Andrewe spoke slowly, quietly. "Then what would be your intention?" Andrewe began to step into Emmett's tub and Emmett's breath rushed from between his lips. Instead of sinking into the water however, Andrewe rested his ass on the board, feet on either side of Emmett's lap.
"Merely your confirmation that I will not meet up with any repercussions. Not everyone agrees with … differing … tastes, shall we say." Emmett looked up and met Andrewe's eyes.
As this is not an official book report and will not, in fact, be a major consideration in this semester's grade (smirk), I will save you all the trouble of linking my research. I will however, gladly offer it if asked. So this, patient readers, is the end of our history lesson for today. I hope it was interesting. I hope it inspired some curiosity in the novel. Oh, and there's a test next Wednesday, be prepared.
There totally is not. Even I am not so cruel as to pull that on you. I will however, thank you for your time and your attentions by offering up an opportunity to win a copy of Honour, in the ebook format of your choice. Anyone who leaves a comment is eligible, assuming they are of legal age and able to legally accept the work, and winners will be selected via a random number generator. The contest will close March 16th.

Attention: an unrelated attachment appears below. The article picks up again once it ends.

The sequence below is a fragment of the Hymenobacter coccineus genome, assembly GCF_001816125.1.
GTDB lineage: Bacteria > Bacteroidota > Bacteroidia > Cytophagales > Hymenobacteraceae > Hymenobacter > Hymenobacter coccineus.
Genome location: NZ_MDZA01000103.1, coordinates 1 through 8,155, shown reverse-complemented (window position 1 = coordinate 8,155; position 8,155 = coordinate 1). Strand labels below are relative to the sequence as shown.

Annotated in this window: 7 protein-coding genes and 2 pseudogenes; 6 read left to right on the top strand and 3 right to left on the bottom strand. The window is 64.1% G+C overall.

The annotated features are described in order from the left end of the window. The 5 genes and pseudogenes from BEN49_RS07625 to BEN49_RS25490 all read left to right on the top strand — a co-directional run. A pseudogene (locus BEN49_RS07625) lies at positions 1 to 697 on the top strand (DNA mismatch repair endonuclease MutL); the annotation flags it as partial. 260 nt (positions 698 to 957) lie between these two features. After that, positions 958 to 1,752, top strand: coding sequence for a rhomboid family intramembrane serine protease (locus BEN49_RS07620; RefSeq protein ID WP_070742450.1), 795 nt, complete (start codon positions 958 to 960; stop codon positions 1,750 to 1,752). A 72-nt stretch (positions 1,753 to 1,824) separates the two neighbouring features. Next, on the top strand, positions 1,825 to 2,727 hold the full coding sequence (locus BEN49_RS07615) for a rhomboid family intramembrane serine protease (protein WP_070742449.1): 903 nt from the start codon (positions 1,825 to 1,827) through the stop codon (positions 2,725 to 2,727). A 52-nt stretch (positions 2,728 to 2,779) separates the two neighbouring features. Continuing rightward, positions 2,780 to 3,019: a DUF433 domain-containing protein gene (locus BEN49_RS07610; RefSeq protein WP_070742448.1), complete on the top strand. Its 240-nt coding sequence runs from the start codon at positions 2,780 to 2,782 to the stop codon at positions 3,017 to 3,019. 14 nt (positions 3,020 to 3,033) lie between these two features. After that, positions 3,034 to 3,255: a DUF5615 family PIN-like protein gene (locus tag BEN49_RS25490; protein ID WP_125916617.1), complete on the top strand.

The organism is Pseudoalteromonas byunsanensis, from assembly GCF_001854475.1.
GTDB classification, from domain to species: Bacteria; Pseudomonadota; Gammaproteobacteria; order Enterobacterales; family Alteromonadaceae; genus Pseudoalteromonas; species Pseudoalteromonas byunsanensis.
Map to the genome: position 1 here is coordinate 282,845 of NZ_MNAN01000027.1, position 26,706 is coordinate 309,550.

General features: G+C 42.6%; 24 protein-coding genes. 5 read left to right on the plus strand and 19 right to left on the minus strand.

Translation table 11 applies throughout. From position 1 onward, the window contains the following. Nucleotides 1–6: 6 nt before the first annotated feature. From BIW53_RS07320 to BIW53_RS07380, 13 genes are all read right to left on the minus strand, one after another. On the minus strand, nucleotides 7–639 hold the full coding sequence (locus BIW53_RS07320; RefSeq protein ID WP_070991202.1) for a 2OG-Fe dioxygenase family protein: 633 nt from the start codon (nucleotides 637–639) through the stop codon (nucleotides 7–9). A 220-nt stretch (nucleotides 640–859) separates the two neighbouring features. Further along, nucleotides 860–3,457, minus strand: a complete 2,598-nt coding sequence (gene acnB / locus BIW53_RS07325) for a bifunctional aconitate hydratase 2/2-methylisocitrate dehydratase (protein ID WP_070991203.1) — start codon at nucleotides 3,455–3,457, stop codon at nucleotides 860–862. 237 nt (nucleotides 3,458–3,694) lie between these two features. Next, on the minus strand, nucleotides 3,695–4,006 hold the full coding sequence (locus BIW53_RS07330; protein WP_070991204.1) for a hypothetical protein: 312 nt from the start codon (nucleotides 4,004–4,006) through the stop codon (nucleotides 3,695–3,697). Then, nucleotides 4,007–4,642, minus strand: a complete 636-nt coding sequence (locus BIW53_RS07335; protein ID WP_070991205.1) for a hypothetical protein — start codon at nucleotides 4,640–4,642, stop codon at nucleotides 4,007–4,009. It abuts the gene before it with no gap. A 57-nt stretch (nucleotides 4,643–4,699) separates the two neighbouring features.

Also, if I can be so bold, I'll include this for those who are interested:
M/M Historical Romance
Recently docked after a voyage abroad, Emmett wants only to find a warm bed and good food, for himself and the cabin boy he's taken into his care. Those plans are impeded, however, by an altercation in the streets—with a man he realizes too late is England's heir to the throne, Prince Andrewe.
When the encounter unexpectedly leads to a position in the royal household attending the prince, Emmett is not certain what to think. On one hand, it's a reliable income and ensures the safety of his charge. On the other, it's neither the life Emmett knows, nor an environment that he's comfortable in. Left to learn his lessons the hard way, Emmett spends his days contending with a spoiled, infuriating prince who leaves him in a constant tangle of emotions.
Then he begins to hear whispers of treason and must make a choice: defend Prince Andrewe, or betray him.
Available at Less Than Three bookstore